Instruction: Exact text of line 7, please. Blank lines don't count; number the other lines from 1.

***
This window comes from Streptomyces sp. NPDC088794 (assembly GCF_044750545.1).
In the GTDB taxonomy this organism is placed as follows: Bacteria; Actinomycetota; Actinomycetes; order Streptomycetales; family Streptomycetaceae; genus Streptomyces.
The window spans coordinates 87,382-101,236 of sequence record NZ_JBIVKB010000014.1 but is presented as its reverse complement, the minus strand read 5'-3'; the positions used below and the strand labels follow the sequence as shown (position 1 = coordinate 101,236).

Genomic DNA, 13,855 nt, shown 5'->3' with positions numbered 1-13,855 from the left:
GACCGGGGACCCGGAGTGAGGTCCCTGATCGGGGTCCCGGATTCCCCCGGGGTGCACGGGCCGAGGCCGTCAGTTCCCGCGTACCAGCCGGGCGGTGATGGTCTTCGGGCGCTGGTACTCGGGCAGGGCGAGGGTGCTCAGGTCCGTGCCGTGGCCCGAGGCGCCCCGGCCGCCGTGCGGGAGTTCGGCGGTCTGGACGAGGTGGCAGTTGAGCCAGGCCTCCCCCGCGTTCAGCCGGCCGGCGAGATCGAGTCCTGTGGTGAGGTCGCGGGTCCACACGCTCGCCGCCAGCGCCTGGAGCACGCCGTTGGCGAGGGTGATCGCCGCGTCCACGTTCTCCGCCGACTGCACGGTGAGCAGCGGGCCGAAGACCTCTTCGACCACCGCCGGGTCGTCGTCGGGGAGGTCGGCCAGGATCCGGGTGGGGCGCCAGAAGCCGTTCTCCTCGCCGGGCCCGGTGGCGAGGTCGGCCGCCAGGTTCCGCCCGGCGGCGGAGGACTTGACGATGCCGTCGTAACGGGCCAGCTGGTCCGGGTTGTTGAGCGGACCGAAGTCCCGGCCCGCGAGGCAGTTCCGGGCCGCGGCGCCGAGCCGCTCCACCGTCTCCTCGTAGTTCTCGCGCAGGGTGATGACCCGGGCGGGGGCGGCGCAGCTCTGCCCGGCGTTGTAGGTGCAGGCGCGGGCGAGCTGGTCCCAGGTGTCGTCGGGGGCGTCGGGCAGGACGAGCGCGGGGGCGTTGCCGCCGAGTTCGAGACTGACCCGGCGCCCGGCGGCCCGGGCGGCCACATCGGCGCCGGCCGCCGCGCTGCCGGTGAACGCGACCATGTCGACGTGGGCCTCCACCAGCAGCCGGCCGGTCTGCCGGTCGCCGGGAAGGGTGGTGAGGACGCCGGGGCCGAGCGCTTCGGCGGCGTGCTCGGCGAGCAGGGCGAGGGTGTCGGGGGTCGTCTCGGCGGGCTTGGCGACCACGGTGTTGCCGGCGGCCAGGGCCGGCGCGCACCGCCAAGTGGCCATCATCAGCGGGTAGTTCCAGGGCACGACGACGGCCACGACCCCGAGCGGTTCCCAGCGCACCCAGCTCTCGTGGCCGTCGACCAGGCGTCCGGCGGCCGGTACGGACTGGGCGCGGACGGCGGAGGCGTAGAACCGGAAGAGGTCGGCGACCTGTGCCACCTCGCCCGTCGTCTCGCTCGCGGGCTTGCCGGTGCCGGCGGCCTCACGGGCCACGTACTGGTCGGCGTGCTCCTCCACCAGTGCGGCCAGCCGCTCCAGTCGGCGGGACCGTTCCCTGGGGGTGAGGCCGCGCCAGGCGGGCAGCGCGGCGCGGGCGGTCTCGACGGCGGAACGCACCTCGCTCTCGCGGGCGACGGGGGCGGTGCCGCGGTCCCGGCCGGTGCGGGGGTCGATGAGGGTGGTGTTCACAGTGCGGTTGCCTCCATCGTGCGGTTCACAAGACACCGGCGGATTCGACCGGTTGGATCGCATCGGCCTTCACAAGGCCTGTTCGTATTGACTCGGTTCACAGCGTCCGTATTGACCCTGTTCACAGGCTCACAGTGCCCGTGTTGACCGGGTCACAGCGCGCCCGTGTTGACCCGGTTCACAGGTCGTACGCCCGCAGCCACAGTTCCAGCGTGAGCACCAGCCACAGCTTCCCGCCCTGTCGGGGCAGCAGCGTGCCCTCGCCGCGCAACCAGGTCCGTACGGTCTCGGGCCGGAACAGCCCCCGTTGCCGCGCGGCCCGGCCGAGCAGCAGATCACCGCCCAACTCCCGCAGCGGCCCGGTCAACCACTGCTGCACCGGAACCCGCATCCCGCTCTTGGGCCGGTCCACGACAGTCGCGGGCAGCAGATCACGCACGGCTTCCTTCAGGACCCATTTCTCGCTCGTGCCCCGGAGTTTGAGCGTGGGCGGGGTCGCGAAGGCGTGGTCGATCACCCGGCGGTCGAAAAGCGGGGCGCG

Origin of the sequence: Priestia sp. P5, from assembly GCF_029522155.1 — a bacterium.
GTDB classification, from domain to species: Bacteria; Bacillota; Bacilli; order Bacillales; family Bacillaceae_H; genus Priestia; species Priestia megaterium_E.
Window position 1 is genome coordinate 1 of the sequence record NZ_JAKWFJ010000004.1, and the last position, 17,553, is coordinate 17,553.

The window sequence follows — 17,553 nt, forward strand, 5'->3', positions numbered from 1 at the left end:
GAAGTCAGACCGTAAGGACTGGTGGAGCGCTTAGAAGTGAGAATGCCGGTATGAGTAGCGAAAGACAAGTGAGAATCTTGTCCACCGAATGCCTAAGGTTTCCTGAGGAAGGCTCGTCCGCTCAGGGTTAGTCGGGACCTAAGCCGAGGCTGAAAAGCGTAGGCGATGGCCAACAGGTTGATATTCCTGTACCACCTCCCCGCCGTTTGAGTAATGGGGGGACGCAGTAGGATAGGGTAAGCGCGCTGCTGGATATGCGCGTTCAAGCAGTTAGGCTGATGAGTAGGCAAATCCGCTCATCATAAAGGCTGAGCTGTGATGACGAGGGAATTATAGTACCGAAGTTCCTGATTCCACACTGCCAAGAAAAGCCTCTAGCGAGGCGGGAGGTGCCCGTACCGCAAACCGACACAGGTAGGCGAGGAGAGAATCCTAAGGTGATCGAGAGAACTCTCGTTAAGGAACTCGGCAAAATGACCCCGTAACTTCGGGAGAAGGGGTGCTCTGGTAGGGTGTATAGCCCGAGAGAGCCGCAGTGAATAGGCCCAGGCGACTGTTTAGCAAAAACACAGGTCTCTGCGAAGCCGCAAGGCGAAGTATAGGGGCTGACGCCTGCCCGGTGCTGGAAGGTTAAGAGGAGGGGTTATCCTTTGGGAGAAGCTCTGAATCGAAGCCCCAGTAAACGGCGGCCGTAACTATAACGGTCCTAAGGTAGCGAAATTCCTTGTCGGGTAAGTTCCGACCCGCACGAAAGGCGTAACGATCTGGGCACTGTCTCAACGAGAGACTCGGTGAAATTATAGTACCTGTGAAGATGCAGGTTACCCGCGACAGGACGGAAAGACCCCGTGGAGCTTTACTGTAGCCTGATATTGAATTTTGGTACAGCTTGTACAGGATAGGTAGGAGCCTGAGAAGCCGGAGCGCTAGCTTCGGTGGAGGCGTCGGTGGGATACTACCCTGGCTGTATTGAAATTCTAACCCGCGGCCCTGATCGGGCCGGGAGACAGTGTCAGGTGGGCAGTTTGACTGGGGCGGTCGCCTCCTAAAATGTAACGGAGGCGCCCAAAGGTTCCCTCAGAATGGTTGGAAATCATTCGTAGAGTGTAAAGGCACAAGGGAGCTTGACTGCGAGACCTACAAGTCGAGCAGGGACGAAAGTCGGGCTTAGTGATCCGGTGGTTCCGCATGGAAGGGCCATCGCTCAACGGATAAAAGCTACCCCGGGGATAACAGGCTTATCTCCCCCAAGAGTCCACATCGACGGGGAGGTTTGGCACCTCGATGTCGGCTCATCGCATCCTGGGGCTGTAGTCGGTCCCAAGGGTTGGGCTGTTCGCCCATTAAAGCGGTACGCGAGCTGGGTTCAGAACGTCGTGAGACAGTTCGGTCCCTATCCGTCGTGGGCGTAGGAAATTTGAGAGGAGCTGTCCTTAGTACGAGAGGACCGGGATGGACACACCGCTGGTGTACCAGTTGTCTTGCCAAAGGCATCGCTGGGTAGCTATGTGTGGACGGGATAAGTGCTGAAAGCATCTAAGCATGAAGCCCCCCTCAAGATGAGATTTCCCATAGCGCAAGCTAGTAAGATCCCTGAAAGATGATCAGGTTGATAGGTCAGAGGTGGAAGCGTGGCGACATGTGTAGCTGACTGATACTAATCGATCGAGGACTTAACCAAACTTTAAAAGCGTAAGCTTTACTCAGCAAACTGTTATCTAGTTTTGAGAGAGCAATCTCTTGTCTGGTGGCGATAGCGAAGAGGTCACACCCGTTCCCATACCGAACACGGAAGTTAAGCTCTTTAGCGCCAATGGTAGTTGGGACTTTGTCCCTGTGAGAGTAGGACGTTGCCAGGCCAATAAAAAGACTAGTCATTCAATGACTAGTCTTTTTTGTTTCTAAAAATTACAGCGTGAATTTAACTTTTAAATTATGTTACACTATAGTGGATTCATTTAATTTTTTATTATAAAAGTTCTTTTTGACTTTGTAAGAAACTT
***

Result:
GTDB classification, from domain to species: Bacteria; Bacillota; Bacilli; order Bacillales; family Bacillaceae_H; genus Priestia; species Priestia megaterium_E.